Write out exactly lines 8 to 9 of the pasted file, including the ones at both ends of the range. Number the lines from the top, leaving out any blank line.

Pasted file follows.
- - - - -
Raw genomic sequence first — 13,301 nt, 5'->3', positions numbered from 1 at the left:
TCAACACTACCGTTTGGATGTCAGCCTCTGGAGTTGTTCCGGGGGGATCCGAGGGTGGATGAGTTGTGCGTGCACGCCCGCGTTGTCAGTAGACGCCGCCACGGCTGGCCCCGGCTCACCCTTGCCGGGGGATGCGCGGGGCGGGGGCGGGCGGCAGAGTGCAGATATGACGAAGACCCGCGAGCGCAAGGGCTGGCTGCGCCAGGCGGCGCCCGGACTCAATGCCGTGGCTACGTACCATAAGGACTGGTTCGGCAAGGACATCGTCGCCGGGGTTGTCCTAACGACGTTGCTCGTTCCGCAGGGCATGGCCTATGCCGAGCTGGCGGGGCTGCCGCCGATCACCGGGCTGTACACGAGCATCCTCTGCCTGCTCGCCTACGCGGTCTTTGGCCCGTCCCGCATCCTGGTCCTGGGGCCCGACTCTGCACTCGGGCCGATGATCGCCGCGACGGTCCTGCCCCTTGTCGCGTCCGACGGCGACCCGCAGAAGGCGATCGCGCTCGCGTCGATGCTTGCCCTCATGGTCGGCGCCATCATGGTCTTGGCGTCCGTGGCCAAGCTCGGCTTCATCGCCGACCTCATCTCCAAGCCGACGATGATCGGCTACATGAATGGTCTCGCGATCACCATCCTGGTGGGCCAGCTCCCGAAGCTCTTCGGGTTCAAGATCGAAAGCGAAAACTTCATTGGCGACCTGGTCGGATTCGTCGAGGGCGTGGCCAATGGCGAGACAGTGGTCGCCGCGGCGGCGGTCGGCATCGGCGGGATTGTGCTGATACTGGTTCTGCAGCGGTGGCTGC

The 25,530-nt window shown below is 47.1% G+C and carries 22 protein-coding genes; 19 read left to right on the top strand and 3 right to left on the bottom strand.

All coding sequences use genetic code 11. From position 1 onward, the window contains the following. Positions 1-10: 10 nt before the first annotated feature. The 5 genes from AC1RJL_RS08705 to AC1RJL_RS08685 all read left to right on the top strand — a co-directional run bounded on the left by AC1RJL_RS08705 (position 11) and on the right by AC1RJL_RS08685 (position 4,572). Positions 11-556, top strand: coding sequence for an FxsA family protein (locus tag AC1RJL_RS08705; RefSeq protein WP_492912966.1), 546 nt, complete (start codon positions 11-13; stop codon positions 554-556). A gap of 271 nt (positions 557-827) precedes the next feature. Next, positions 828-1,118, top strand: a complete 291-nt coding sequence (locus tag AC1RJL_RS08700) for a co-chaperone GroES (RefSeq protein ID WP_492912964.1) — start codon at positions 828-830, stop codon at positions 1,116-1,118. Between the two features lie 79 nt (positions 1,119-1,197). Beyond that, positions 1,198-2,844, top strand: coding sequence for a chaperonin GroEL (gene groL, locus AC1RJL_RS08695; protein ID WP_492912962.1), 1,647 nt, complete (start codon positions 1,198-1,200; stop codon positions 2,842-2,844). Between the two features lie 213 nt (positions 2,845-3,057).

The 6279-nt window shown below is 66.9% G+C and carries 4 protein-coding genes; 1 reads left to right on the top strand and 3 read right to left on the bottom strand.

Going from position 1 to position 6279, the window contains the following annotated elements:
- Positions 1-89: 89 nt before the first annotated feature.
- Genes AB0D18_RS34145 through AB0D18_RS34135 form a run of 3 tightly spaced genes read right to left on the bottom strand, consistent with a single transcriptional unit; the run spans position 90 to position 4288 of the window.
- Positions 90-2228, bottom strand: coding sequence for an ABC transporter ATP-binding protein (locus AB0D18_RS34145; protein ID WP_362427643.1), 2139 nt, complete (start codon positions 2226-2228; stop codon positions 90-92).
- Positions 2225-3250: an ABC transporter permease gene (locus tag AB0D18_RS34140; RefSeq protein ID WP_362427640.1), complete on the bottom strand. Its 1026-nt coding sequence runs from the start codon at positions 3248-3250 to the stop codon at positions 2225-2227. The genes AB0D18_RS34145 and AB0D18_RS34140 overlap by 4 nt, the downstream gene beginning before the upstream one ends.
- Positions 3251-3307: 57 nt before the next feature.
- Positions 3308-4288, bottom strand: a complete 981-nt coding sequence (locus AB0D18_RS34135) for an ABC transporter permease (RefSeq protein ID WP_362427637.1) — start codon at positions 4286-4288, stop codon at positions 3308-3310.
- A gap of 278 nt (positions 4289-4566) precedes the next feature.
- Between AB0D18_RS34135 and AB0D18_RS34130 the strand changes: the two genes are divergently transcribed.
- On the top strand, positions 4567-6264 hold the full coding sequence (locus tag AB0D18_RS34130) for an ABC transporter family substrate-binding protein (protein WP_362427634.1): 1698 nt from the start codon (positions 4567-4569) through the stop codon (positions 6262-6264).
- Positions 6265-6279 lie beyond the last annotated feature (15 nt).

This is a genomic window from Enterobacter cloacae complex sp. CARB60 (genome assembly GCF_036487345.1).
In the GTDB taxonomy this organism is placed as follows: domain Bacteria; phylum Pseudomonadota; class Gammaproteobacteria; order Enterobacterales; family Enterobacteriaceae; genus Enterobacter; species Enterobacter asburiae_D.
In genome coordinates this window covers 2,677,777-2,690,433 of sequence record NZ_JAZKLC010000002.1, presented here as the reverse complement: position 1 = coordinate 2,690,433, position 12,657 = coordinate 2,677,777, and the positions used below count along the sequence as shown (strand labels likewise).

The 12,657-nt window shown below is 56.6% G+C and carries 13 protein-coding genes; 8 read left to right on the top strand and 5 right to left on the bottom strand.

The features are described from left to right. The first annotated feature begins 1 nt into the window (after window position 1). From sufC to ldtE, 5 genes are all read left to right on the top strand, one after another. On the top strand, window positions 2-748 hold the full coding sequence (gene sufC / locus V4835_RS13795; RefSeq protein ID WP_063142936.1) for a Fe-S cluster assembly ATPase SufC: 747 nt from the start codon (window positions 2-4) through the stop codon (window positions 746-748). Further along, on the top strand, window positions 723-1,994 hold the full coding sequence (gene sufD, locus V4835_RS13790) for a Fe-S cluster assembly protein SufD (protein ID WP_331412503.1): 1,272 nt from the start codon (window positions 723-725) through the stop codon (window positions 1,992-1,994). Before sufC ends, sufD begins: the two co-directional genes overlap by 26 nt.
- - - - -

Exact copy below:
- Genes AB0D18_RS34145 through AB0D18_RS34135 form a run of 3 tightly spaced genes read right to left on the bottom strand, consistent with a single transcriptional unit; the run spans position 90 to position 4288 of the window.
- Positions 90-2228, bottom strand: coding sequence for an ABC transporter ATP-binding protein (locus AB0D18_RS34145; protein ID WP_362427643.1), 2139 nt, complete (start codon positions 2226-2228; stop codon positions 90-92).